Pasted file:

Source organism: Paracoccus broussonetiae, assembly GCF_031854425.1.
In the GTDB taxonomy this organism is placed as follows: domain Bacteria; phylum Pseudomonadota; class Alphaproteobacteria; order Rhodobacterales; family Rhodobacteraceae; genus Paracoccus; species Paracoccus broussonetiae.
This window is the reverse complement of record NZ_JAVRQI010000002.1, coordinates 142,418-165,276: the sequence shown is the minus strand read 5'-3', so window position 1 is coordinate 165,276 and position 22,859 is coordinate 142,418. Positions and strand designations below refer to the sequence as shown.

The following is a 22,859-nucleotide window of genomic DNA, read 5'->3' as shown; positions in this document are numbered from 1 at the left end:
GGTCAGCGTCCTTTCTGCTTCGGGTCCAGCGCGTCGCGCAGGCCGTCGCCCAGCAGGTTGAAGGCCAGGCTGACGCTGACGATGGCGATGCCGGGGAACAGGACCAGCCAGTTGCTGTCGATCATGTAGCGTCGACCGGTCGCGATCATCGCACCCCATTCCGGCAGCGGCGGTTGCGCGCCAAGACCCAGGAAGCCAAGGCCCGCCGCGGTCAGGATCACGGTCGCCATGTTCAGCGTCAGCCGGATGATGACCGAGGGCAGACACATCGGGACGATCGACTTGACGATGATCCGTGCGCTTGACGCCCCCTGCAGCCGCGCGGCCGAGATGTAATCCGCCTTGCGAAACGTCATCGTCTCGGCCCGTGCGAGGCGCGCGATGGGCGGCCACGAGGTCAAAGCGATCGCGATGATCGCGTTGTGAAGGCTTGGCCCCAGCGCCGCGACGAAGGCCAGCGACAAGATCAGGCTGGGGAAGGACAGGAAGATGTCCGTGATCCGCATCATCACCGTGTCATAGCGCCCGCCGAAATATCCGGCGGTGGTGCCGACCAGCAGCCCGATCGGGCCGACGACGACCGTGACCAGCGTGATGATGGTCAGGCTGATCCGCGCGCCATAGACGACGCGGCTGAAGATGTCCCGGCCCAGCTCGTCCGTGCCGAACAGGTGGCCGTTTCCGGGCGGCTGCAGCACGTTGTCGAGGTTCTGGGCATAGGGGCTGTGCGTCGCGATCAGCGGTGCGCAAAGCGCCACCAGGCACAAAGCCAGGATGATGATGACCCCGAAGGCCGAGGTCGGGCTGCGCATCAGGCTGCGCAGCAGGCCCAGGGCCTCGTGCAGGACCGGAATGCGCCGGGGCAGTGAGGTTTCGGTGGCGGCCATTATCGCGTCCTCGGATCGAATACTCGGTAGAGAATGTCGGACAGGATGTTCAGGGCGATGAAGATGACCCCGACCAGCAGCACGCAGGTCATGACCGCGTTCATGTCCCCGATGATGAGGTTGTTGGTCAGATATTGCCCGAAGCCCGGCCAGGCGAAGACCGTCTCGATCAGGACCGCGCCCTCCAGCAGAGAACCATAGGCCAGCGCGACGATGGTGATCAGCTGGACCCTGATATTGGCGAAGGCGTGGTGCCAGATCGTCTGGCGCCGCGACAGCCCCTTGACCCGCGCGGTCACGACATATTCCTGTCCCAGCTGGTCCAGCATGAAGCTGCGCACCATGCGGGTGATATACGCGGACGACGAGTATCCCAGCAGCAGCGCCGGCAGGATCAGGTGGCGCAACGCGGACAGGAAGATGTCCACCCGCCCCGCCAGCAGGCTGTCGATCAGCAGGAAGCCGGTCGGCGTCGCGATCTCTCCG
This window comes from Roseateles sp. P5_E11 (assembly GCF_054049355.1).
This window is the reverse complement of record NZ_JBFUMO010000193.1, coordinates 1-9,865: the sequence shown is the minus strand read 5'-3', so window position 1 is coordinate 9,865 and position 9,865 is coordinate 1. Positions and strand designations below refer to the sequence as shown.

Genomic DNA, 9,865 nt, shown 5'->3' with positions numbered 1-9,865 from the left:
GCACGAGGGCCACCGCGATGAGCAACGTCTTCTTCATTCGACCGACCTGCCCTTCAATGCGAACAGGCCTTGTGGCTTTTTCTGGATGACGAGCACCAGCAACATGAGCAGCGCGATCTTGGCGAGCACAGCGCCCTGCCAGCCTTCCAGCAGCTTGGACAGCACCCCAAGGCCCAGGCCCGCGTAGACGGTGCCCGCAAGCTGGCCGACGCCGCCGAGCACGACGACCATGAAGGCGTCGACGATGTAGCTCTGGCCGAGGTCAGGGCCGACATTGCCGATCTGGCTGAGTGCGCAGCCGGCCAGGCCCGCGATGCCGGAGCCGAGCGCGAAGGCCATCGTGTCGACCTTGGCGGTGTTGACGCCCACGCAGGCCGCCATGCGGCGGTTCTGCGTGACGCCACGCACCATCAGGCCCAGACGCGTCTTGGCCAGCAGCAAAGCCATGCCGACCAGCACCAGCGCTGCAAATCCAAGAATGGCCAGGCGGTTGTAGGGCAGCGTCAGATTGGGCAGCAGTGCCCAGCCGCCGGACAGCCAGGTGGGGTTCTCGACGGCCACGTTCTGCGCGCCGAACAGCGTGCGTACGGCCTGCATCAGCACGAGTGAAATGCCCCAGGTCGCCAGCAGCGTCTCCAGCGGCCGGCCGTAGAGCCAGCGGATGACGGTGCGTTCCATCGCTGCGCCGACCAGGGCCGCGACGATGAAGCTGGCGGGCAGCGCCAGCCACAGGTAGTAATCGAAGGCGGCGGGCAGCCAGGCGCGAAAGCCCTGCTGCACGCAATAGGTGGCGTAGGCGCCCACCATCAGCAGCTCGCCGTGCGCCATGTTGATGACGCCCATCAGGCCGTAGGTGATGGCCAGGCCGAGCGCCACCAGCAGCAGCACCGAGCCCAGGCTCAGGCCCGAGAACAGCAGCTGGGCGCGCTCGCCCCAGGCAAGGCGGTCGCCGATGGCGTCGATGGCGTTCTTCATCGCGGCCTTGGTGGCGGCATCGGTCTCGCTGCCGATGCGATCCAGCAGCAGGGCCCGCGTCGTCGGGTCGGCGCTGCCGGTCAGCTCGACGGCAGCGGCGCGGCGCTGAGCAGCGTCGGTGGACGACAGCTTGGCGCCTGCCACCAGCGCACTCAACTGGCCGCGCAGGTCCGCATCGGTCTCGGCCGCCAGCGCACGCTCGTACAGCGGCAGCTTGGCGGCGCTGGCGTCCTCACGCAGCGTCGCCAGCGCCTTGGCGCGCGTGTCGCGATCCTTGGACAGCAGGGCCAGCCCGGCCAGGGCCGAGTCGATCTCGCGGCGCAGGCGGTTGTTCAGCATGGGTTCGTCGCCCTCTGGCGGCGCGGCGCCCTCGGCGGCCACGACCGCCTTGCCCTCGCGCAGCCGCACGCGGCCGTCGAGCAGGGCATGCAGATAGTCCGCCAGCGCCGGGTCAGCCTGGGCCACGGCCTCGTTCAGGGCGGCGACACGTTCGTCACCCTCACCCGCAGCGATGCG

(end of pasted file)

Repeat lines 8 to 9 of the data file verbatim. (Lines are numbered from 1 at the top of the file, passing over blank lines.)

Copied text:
Genomic DNA, 9,865 nt, shown 5'->3' with positions numbered 1-9,865 from the left:
GCACGAGGGCCACCGCGATGAGCAACGTCTTCTTCATTCGACCGACCTGCCCTTCAATGCGAACAGGCCTTGTGGCTTTTTCTGGATGACGAGCACCAGCAACATGAGCAGCGCGATCTTGGCGAGCACAGCGCCCTGCCAGCCTTCCAGCAGCTTGGACAGCACCCCAAGGCCCAGGCCCGCGTAGACGGTGCCCGCAAGCTGGCCGACGCCGCCGAGCACGACGACCATGAAGGCGTCGACGATGTAGCTCTGGCCGAGGTCAGGGCCGACATTGCCGATCTGGCTGAGTGCGCAGCCGGCCAGGCCCGCGATGCCGGAGCCGAGCGCGAAGGCCATCGTGTCGACCTTGGCGGTGTTGACGCCCACGCAGGCCGCCATGCGGCGGTTCTGCGTGACGCCACGCACCATCAGGCCCAGACGCGTCTTGGCCAGCAGCAAAGCCATGCCGACCAGCACCAGCGCTGCAAATCCAAGAATGGCCAGGCGGTTGTAGGGCAGCGTCAGATTGGGCAGCAGTGCCCAGCCGCCGGACAGCCAGGTGGGGTTCTCGACGGCCACGTTCTGCGCGCCGAACAGCGTGCGTACGGCCTGCATCAGCACGAGTGAAATGCCCCAGGTCGCCAGCAGCGTCTCCAGCGGCCGGCCGTAGAGCCAGCGGATGACGGTGCGTTCCATCGCTGCGCCGACCAGGGCCGCGACGATGAAGCTGGCGGGCAGCGCCAGCCACAGGTAGTAATCGAAGGCGGCGGGCAGCCAGGCGCGAAAGCCCTGCTGCACGCAATAGGTGGCGTAGGCGCCCACCATCAGCAGCTCGCCGTGCGCCATGTTGATGACGCCCATCAGGCCGTAGGTGATGGCCAGGCCGAGCGCCACCAGCAGCAGCACCGAGCCCAGGCTCAGGCCCGAGAACAGCAGCTGGGCGCGCTCGCCCCAGGCAAGGCGGTCGCCGATGGCGTCGATGGCGTTCTTCATCGCGGCCTTGGTGGCGGCATCGGTCTCGCTGCCGATGCGATCCAGCAGCAGGGCCCGCGTCGTCGGGTCGGCGCTGCCGGTCAGCTCGACGGCAGCGGCGCGGCGCTGAGCAGCGTCGGTGGACGACAGCTTGGCGCCTGCCACCAGCGCACTCAACTGGCCGCGCAGGTCCGCATCGGTCTCGGCCGCCAGCGCACGCTCGTACAGCGGCAGCTTGGCGGCGCTGGCGTCCTCACGCAGCGTCGCCAGCGCCTTGGCGCGCGTGTCGCGATCCTTGGACAGCAGGGCCAGCCCGGCCAGGGCCGAGTCGATCTCGCGGCGCAGGCGGTTGTTCAGCATGGGTTCGTCGCCCTCTGGCGGCGCGGCGCCCTCGGCGGCCACGACCGCCTTGCCCTCGCGCAGCCGCACGCGGCCGTCGAGCAGGGCATGCAGATAGTCCGCCAGCGCCGGGTCAGCCTGGGCCACGGCCTCGTTCAGGGCGGCGACACGTTCGTCACCCTCACCCGCAGCGATGCG